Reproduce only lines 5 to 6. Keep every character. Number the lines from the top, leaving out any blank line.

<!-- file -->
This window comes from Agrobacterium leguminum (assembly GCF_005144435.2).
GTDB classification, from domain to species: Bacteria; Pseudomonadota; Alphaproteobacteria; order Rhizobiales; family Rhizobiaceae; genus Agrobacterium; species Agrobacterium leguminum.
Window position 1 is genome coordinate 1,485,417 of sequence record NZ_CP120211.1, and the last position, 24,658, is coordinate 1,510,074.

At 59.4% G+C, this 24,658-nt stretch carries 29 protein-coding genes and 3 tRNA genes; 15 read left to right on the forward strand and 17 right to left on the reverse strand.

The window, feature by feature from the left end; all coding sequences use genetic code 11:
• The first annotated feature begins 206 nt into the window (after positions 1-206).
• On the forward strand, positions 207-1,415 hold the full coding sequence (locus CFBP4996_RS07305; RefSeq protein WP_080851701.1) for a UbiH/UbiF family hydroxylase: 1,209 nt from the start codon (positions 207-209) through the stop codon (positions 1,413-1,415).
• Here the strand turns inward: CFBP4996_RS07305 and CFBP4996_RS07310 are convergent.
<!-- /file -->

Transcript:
The window, feature by feature from the left end; all coding sequences use genetic code 11:
• The first annotated feature begins 206 nt into the window (after positions 1-206).